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Nuclear Rockets with James Dewar - Live Show 3.25

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♫ Theme Music ♫ In 1969, a group of astronauts changed the world... They walked on the moon. "That's one small step for man and one giant leap for mankind." In 1972, our journey ended. We've never been back. 2010 begins a year of change. Private companies are working on next-generation spaceships, governments are looking to go back to the moon, and on to mars. It's time to look up, and dream again. It's time to push humans into the cosmos. It's time to educate and engage the planet. It's time for SpaceVidCast. ♫ Theme Music ♫ This is SpaceVidCast LIVE 3.25 for Friday, July 30th, 2010 Ben: My name is Benjamin Higginbotham. With me as usual is the beautiful, lovely, wonderful and talented Cariann Higginbotham Cariann: I'm unusual Ben: She is slightly unusual Cariann: I didn't say usual We are your Spacevidcasters. We have got an action-packed EPICsode for you tonight it's gonna be really, really cool, and before we get into our guest I did want to mention a couple really cool things We wanted to thank the Space Frontier Foundation for the New Space 20--uh, no, I forgot what the word is for it. C: Really? B: Yeah, it's the best presentation of space -- there we go -- award. C: And we're doing a really great job right now B: (laughs) we're doing something that we got a new space-- C: No really, they gave us an award for this, people. B: Apparently, for NewSpace 2010 and you can watch almost all of the clips from NewSpace 2010 on right now by going to . With that, as you guys know, we're huge advocates for next-generation space travel and that means we have to do something different than what we've been doing for the last 40 years and that starts with propulsion. One of the things that we've been doing forever and a day is chemical rockets and while chemical rockets are cool, chemical rockets got us to the moon, they're not exactly a sustainable method of space. Tonight's guest is the author of "The Nuclear Rocket" and his name is James Dewar. James, welcome to SpaceVidCast. Let's get the 900-million pound gorilla out of the room here first and that is when you say, "nuclear rocket", the first thing you think of is radiation and the fallout that's going to happen from launching a nuclear rocket. What's the realistic-- what's the realism behind the radiation there? James Dewar: Well, radiation has been, is now, and will be a fact of life for all of us. as you and I sit here, we are getting radiation coming from the depths of space piercing through our body. As you also sit there, you have radiation inside your body which is radiating out. So as you and your wife sleep, you are in essence irradiating each other. It's just a fact of life and we just have to get used to it. Now, in my first book on the nuclear rocket program which was called, "To the End of the Solar System" and there still are some copies with Apogee press, I had an entire annex dealing with radiation and the environment. And the bottom line is there were about 20 tests done with hot systems and 19 of them vented a radioactive plume to the environment. Now, in 1974, after the program was killed by president Nixon, the EPA did a wrap-up study of the effluence and they said -- and I'm paraphrasing here, but the quote is in either of my 2 books -- they said "The program was conducted in a credible manner, and that reflected favorably on both NASA and the AEC", which were the 2 agencies jointly running the program they also noted that all releases of radioactivity were below applicable guidelines. Now, there was 1 test which was not or, which did not give off any radiation and that was the nuclear furnace test that was the last one tested, in 1972. err, 71. And that had what's known as a scrubber. So you had your core here and your nozzle here and at the base of the nozzle, you basically had some very high pressure firehoses and they blasted a stream of water onto that hot plume and cooled it down so that everything condensed. Then all they did was they filtered out the radioactive gases and they trapped those and with the hydrogen gas, that was just vented off to the environment. Now, in terms of using a nuclear rocket in space, you have to bear in mind that there are 2 types of or 2 major types of radiation that come off: neutrons and gamma rays. And these are the most damaging to humans. But the point is, once you are above the Earth's atmosphere, you don't have something called, "air scattering" so that means as the neutrons and the gammas come off the engine they just fly straight off into space. So the bottom line here is you put your engine at the rear and your astronauts as far forward as possible then you just let the tanks absorb whatever radiation there might be coming off. So basically, it's not a problem. It's something that good scientists and engineers can handle. Now, to further back up that point, we have had nuke subs sailing in an equally harsh environment since 1954. Ben: That's a good point. James: And you had seamen living onboard 24/7 and sometimes 365 and they are not glowing in the dark. So the bottom line here is if you have a well run program with good people doing the managing, you can make your radiation exposers virtually nil. Now I want to further emphasize this point that there were 3 deaths that you can link to the nuclear rocket program or that I was able to link. The first one happened in 1957 or 58 when one of the founders of the program was driving from Camp Mercury at the test site out to Jackass Flats where they did the testing and he crashed and was killed. Now, there was no traffic and it was in bright daylight and all the people could say is he just fell asleep at the wheel. The second death occurred at Jackass Flats where a worker was told to go burn some classified tapes so he took them out to a gulley and he poured 5 gallons of gas on them then he says, "well, geez, I don't have enough gas" and he went and got another 5 gallons and poured that on it. Then he struck a match. (laughter) Cariann: Awesome. James: And the third casualty was at Westinghouse where a worker on the nuclear rocket program for some reason entered a tank that was filled with nitrogen and he was asphyxiated. No-one knows why he did it and it had nothing to do with the program, but since he was listed as a worker on the nuclear rocket his death was labeled as caused by it. Cariann: Of course. Ben: Now when, I guess part of where the fear comes in is when people hear "nuclear rocket" they think something like Project Orion where you're taking a nuke and blowing it up underneath the vehicle over and over and over again. You know, there are going to be a tremendous amount of fallout that's going to happen and in that scenario, that happens, of course, inside our atmosphere so you do have backscattering. So what do you propose in your plan? James: Well, what my second book argues is that you use a nuclear rocket engine to take payloads to low earth orbit and then you bring that engine back and reuse the non-nuclear components such as the turbopump and the nozzle and the pressure vessel and you take the old core out and send it for recycling. Now, the way I see doing it is you start off with a small engine, not these very large systems that people were thinking about during the 1960s but something small and you build it so it can be carried in the cargo bay of let's say a C-5A or maybe a 747, or maybe you build a special plane for it. Well, you take it there, then you fly it out several thousand miles out to an isolated ocean area, and you push it out then you have 2 solid rocket boosters that take this stage up from roughly 30, 40, 50 thousand feet... I mean, this is just a concept that I am setting on the table for people to think about. The stage takes it up to over 100,000 feet and then the nuclear engine fires and takes the payload up to low earth orbit. Now, if there are no people and there are no people several thousand miles out in an isolated ocean area, there is very few people to get hurt. Second, the use of the solid rocket boosters does this: is it gives the aircraft time to get out of the way while the nuclear engine is coming up to power. And a nuclear rocket engine is different from a chemical rocket engine in that it takes 30-60 seconds for it to come up to full power. So while these 2 or 3 solids are carrying the stage up the nuclear engine is coming up to power it's going to reach full power somewhere above 100,000 feet and above 100,000 feet you are basically above the Earth's atmosphere, so all the neutrons and the gammas coming off are just going to go straight into space or straight into the atmosphere where they will be treated like the gammas and neutrons that are coming from the deep solar system they're all blocked by our atmosphere. Ben: Can we compare that to, because that's actually a good point... There is a ton of radiation that doesn't make it down to Earth because of our atmosphere and when you look at this was actually mentioned in new space, and I forgot the exact formula but it's something along the lines of, if you're on Earth and that's 100% protection, when you're up on the ISS, that would only be 2% protection based on the amount of atmosphere that's around you. Cariann: That's fascinating. Ben: So, when you're up there, how much radiation would we be giving off as compared to what's just naturally-- because radiation is just a natural occurance there's nothing-- just because we're making it doesn't mean that it's not something that is just naturally occurring. Cariann: Right James: Uhh, I'm not quite certain I follow your question. Ben: What-- how much more radiation would we be putting up above the atmosphere than is naturally there already? James: That's like-- (laughs) well, not much. Ben: (laughs) So, in reality, we wouldn't be able to perceive it at all here on Earth. In fact, it would be a controlled reaction, so we would know where it is as opposed to space where we just don't know. The naturally occurring radiation, we just don't know as much about that as opposed to the radiation that we create ourselves. Cariann: Right. James: Well, the engine would run for 10, 12, maybe 15 minutes to reach low earth orbit. Then it's shut off, so we're talking about a gamma and a neutron burden from, let's say, a very small engine lasting for that short a time then it shuts off. Now, I further posit that you put this engine into what I call a cocoon or it could be any number of structures it could be, you know, just something that you wrap around it because you want to bring it back. And not leave it up in orbit. You would leave it up in orbit for a couple months for it to cool down, and then after it's cooled down, then you'd bring it back to Earth. And if it's in this protective cocoon, that is going to dampen much of the gammas and the neutrons that are still coming off from it. Ben: Someone in the chatroom would like to know, and this is a really good question What's the cost difference between this system and traditional um, just chemical rockets? Why, basically, why would we want to do this system as opposed to chemical rockets? James: Well, first off you have much higher thrusting power you are talking about a system that starts off at roughly 825 seconds, and I argue in my book, that it looks like 1200 is the ceiling for the solid core. That's roughly 3 times better than your best chemical system. Also, at one time very early on, in the old roll removal program there were some speculating sixteen hundred seconds out of the solid core, and I have had some people speculate to me. I mean really putting on, their you know their crystal balls, sort of glasses and saying well seventeen, eighteen hundred seconds is the ceiling. So the bottom line with those two things is no-one knows what the ceiling is, but it is certainly much higher than a chemical rocket which reached its ceiling back in the nineteen sixties with liquid oxygen and hydrogen. Ben: Well it sounds to me your entry level rocket just where you begin already starts three times more efficient, or three times greater I guess than the chemical rockets we have today. Would that be a fair statement? James: Yes Ben: So why aren't we doing this then? James: Well I think NASA, or certain parts of NASA have a fair - well in nineteen sixty the first head of NASA got into a big argument with the AEC, over the scope and pace of the program. And in nineteen sixty, T. Keith Glennan said that NASA was only going to use a nuclear rocket engine from low earth orbit going out into deep space. Which would "pose no harm toward earth." The reason they did this was basically for PR, because back in nineteen sixty you had mass of world wide protest against atmospheric testing. With hundreds of thousands of people marching here in the US and in Europe. So they were sensitive, I mean NASA was an agency just a couple years old, so he didn't want to have any of that bad PR. So he just said, we are only going to use it from low earth orbit outward. Now as a consequence, all of the mission studies that had been done basically since then have been focusing on using a nuclear rocket engine, to take payloads from low earth orbit going somewhere into the solar system where it would "pose no harm to earth." I think that's wrong and at the time the AEC thought it was wrong. Now in my book there is a quote by John Simpson. And for the audience who doesn't know who John Simpson is well in the atomic energy area John Simpson is of equal stature to Wernher von Braun in the space field. So he was a very name person and you took what he said back then seriously. and I have a quote from him which basically said "We don't see any insurmountable technical problems in using a nucleur rocket engine to take payloads up into low earth orbit." Now from 1955 through 1960 there were any number of studies done on using a nucleur rocket engine in that mode and I have them all in my 2nd book. But what I'm postulating here is look, we need to re-examine this because if you do follow this launch sequence you have a revolution in the economics of space and as you lower your cost down to lets say $800 per pound or even lower then you are changing the space program from something that is government run, into a private sector program. Where each one of you can now have personal access to space. Now Ben you look like you weigh couple hundred pounds well add $100 per pound they would cost you maybe $20,000 to go into space. That's still quite high. Ben: A lot lower than what we have got today though! Cariann: Exactly James: Yes, the Russians are I think in my book I said they were 30 Million and someone said no they are 50 million now. Ben: They are. James: 50 million is beyond what most people have to spend on a shot into space. $20,000 I could even do that. Ben: That's absolutely do-able but how realistic is it? Lets just say someone had a blank check and just said you know what, lets build this thing. Lets make this go, with all the regulations in place and just the fear in the hearts and minds of everyone in the world. whether founded or unfounded is it a realistic plan will they actually let something like this get built? And if they did how long would it take? James: Well from a technical point of view the only thing that had to be done was to test out the stage, because you had any number of reactor tests. You had a couple of prototype engine tests, but there was no real stage testing done. Where you had the engine and the hydrogen tank to test the oh I'm having a senior moment, I've got to think of it. Ben: But the staging process its self? Correct? James: yes, so all of the plans are there and if you go back to what was proven and what has plenty of room for technological growth, you could probably do it in 5 or 6 years. But if you've got some scientist and engineers come in a say well I've got this great idea and you know we are going to do this and that, Well then you can probably talk 10, 12, 15 years. One of the hardest problems they had was the nuclear rocket back then is what would face anyone now. And that is how do you keep the core inside the pressure vessel. And the reason why is simple. If this is your pressure vessel here and your core is here, you have hydrogen gas that comes on the top of the core and then in 52 inches - it comes through at very high pressure and at 0 centigrade, and then 52 inches later it leaves the core at very low pressure and 2 or 3 thousand centigrade. Well this pressure difference - from high to low. In essence creates a force which is trying to blow the core out the nozzle. Cariann: hmm Ben: Yes that makes sense. James: And it took Los Alamos from 1955 - 1964 to come up with a core design that they knew that was going to stay inside the core and that was the key we before core design. And they went through dozens of these. I have some of them in my first book. On the nuclear rocket program there were old black Joe and erm gosh I cant think of the other ones now but they all had colorful names. The did any number of studies. How do you keep the core inside the pressure vessel? First step. Ben: Well the core seems to be the issue with nuclear in general isn't it? I mean that where you have things melting down and just creating massive amounts of pressure and blowing the tops off of things. I mean that seems like a logical problem and you have to deal with the 0G right? So you have got this object that could float around anywhere if it wasn't totally stabilized and then you have got this massive pressure difference, trying to force it out of the back. That doesn't seem easy? James: Well first lets deal with the fear of an explosion. In both of my books I talk about what's known as the Kiwi TNT test. The TNT stands for Transit Nuclear Test. And here they purposely rigged a full scale 1,000 mega watt, 35inch core by 52 inches long. They rigged it to explode, and it was especially designed to do so. And I have pictures. And you can see it prior to the test, you can see the explosion coming from the test and they you can see the aftermath. Where they split the area up into six sectors, then they went and picked up the pieces. But they first measured how far they were from ground zero and how much they weighed. From that they were able to calculate that the force of the explosion was equal to 2-3 hundred pounds of black gunpowder. Now the principal damage that was done is a trailer of about 600-700 hundred feet from ground zero, suffered a couple of broken windows. Stan Gunn, who's still living and I hope he's watching, Stan helped to found the program and Stan went and picked up the pieces. He said he got 10 hour from doing it, which is double the dose on it now but Stan is 87. Cariann: Nice James: And he's still going strong and if Stan is going to die, Stan is going to die in his 1960 Corvette, which he ramped up the horsepower. So he's getting something like 560 or 580 horsepower out of it. Stan is a turbo pump man, so he puts all these things on his engine. (B&C Laugh) Ben: So lets just say we had done this in the 60s and rather than continuing with chemical rockets we decided, "You know what, we are going to explore this. We are going to start to build it." Where do you in your opinion think we would be technologically today when it comes to space? James: Well at some point, even assuming the ban. If you had people using it starting in the late 1970s. You would probably have the fear of nukes in space drastically downgraded. You would probably now have any number of systems using a nuclear rocket engine to push payloads into space. So I think you would have probably very large space stations. Much larger than the 440ton ISS. I mentioned earlier, the study that Rocketdyne did in 1968 that said if you take first generation NERVA and you put it on the Saturn V as the third stage, you've doubled the boosting power from 250,000 to 500,000lbs. Well that's 250 tons! The Space Station weighs 440. Ben: What about to the moon? Would we be able to go back to the moon and onto Mars? Would we be able to do more human space flight from using this technology? Or would we still be kind of stuck? Basically will it lower the costs and make space travel that much easier to do? James: Well what it would do is it would force, in my view and this is what I write in my second book it would force a restructuring of the space program. So you would have a much broader and much deeper private sector space program. And they would come up with the funding, and so you would have this shift. So NASA would still have certain types of duties, but it would sort of change into be something like the FAA, where it does airline safety and you have different groups that regulate the airline industry. I mean NASA is now an operational entity. Plus doing research in other areas, so you know, you would find a basic shift from a public sector space program to a private sector space program. Once you have the private sector funding it well it's going to fund what it wants to fund. Ben: Alright. I'm just checking the chat room, just to see if there is any final comments. Where can people get more information about you and your projects online? I got you with that one. Cariann: Well there is is my understanding. James: Pardon? Cariann: James: That is a website and they have very active people who talk about various types of nuke issues. But I don't have a website, I've got too many irons in the fire. Ben: But people can pick your book, the nuclear rocket through Apogee Books. We actually do have a copy to give away, and we will do that at the end of the show. If you are able to stick around for a little bit I would like to ask you a few questions that were brought up in the chat room. Comparing it to other technologies, but for now we will wrap up this show and I want to thank you for joining us. Like I said this is a one of those things we need to explore if we really truly want to go out to the stars. We can't continue to rely on chemical rockets, we have hit the maximum we can do with those. Unless we are going to build another Saturn V or Ares V, they are these towering monstrosities that are nothing but fuel. Cariann: Right. James: That's right I mean you talking about 80-90% of a chemical rocket on the launch pad is just fuel and oxidizer. The rest is your weight of your tanks, your engine and your nozzles. After you take all of that out what's left is your payload. And as a general rule or as a general rule, from a practical point of view it is around 1-2%. Ben: So, James stay with us we will come back to you in just a few minutes. For everyone else joining us live, lets see here. What are we doing? I forgot what the contest was. We were doing er Cariann: The pre-tweet Ben: Someone who had pre-tweeted the show is the winner so we have already got a winner. By the way, this is isn't just a copy of James' book. It is actually a signed copy. Unlike last week, it is already signed. So we are set on that one. So how do you want to do this? I will go like that. Cariann: Ok. Ben: Bethejustin? Cariann: Bethejustin! Ben: Bethejustin congratulations. You have won a copy of James Dewars' The Nuclear Rocket. So we will get that out to you. For everyone else we are going to go into post-show in just a minute. If you don't have a copy of Spacevidcast EPIC Pick that up, you can watch the post-show on demand. If you don't have a copy of Spacevidcast EPIC, you are going to want to grab that because we have videos going up from the new space confrence Of the lunches and dinners that were not made available. You had to actually be at the lunch or dinner, there was no live stream of it. The only other way you can watch it is through Spacevidcast EPIC. It is the entire lunch or dinner in fact we have even got the SEDS ISU video going up a little bit later on tonight. That is like over 2hours! That one video alone is over 2hours, thats 2 ½ GB Cariann: That was a crazy dinner, it was very very fun. Ben: It was really cool it had DJ Dr P. in it, it had Bob Richards and then it had from er, hold hold hold! From the National Space Society, er name is blank in here. Anybody? Cariann: I cant remember to save my life. Ben: Well i'm not going to delay the whole thing anyhow, but it was an awesome presentation. We have also got LaserMotive's speech online right now. If you are Spacevidcast EPIC and we got two more going online that are EPIC only. Of course you get the ad-free experience and you help us to go to other conferences such as Spaceup DC. We are about 85% go on that one right now, and other stuff like that because we like to bring you coverage. Again I did want to thank the Space Frontier Foundation for the awesome award. It is pretty epic, it is heavy. Cariann: It is like 4 ½lbs Ben: It is, this has got some weight. Cariann: They said "We can send it to you." We said no no no, its ok we will pack it. We were like oh, hey we're over. Ben: So we packed it in our luggage and then we went to leave and they were like you are going to need to move some stuff out of this. We were like WHAT! What are you talking about? OH!! it's the big heavy award. Cariann: The big heavy thing Ben: Yeah. Alright guys thank you so much for watching we will see you next week.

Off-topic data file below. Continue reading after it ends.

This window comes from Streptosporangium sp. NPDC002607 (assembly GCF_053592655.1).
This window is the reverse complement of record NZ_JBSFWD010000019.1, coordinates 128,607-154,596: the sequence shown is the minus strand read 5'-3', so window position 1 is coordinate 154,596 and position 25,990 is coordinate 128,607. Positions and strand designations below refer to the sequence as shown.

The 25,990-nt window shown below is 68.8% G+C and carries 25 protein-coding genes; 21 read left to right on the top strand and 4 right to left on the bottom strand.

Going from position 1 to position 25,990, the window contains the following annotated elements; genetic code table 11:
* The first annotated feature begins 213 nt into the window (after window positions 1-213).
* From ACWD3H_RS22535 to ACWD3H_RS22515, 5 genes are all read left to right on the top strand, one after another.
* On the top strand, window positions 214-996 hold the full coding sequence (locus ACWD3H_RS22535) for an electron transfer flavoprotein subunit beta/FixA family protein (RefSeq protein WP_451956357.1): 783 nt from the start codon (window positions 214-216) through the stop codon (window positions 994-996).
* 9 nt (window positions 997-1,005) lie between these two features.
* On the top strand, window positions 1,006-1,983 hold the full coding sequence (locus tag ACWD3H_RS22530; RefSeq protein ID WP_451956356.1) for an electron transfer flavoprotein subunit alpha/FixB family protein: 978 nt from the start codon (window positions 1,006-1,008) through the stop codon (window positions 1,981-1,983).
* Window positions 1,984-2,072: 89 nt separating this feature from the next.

Video Details

Duration: 35 minutes and 32 seconds
Year: 2010
Country: United States
Language: English
Producer: Benjamin Higginbotham
Director: Adam Jochum
Views: 119
Posted by: spacevidcast on Aug 4, 2010

Author of "The Nuclear Rocket", James Dewar joins us to discuss why we should consider moving away from chemical rockets and re-start development of nuclear rockets. Think radiation would be a huge issue? Think again! This is a completely different way of looking at space travel and a very fascinating interview. ;If you want even MORE technical information, pick up both of James' books at and check out our post-show interview that continued for another hour! Post shows are made available exclusively on Spacevidcast epic!